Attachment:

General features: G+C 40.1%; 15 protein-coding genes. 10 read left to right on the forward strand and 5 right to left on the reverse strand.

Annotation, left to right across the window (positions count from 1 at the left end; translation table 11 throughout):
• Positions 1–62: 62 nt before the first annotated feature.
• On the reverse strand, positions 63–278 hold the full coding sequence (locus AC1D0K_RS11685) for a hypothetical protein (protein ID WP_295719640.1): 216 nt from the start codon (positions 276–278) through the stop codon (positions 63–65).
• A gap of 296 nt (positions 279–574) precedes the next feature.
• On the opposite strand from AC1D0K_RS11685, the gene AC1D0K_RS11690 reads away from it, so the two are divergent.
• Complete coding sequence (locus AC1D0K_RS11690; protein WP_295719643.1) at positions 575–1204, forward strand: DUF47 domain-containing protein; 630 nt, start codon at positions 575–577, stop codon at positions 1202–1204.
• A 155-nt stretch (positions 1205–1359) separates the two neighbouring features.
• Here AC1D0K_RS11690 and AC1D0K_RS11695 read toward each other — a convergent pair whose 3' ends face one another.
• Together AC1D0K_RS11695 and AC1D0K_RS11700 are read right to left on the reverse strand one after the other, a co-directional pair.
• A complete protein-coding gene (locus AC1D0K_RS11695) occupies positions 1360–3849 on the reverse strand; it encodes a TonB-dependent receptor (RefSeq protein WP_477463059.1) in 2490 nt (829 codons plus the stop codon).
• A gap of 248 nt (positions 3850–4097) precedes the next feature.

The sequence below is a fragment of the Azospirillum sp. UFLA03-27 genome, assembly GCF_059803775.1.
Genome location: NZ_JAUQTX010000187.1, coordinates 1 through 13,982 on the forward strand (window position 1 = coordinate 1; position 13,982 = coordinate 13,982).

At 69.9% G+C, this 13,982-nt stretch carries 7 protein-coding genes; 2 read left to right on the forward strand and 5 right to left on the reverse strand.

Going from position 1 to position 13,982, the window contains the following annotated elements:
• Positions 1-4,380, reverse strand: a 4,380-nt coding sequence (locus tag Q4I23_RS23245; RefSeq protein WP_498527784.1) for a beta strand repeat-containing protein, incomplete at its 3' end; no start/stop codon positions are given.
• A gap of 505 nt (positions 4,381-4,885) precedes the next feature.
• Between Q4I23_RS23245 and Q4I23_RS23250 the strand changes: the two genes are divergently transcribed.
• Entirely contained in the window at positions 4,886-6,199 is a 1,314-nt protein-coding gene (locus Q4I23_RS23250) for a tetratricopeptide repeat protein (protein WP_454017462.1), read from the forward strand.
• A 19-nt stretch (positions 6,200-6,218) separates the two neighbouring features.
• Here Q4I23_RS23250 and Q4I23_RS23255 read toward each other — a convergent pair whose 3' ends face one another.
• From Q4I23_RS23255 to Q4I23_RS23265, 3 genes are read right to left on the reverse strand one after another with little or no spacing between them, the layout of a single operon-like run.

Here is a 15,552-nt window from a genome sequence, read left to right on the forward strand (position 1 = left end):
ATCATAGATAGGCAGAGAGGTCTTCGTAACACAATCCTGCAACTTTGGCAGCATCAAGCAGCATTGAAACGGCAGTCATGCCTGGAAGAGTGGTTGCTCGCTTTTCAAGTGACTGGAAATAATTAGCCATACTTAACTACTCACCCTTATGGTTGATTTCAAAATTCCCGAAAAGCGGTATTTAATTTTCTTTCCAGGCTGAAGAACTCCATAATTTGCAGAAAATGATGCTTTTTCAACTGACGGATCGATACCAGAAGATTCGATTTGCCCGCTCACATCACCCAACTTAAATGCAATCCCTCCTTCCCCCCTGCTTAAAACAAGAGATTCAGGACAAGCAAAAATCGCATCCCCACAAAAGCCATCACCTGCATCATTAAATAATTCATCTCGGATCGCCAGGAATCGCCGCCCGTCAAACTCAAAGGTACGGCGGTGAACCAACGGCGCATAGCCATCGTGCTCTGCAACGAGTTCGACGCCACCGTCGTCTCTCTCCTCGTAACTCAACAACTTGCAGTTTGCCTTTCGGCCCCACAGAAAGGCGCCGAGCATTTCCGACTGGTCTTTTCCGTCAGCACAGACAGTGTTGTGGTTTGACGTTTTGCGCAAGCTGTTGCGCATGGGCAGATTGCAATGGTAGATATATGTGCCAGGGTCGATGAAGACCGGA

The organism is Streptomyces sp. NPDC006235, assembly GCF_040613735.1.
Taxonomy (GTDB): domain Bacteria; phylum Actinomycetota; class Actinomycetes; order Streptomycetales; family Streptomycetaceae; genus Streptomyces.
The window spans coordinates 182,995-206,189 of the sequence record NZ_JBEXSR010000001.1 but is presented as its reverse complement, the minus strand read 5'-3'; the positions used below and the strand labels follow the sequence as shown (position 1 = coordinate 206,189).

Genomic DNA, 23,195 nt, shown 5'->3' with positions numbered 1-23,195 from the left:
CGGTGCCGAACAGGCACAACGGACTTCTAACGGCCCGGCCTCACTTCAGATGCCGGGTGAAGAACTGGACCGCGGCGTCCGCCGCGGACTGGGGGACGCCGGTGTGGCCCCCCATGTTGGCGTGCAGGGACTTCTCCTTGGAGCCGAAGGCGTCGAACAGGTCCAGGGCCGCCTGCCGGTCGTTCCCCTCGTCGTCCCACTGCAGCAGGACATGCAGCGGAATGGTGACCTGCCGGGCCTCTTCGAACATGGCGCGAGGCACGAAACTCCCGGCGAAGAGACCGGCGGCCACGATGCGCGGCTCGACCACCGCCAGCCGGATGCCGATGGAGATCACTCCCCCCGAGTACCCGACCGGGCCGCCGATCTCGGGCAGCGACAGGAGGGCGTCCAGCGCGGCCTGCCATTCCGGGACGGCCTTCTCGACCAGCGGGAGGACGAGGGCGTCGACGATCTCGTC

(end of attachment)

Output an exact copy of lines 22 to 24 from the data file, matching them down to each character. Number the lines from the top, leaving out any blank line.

• Here Q4I23_RS23250 and Q4I23_RS23255 read toward each other — a convergent pair whose 3' ends face one another.
• From Q4I23_RS23255 to Q4I23_RS23265, 3 genes are read right to left on the reverse strand one after another with little or no spacing between them, the layout of a single operon-like run.

Here is a 15,552-nt window from a genome sequence, read left to right on the forward strand (position 1 = left end):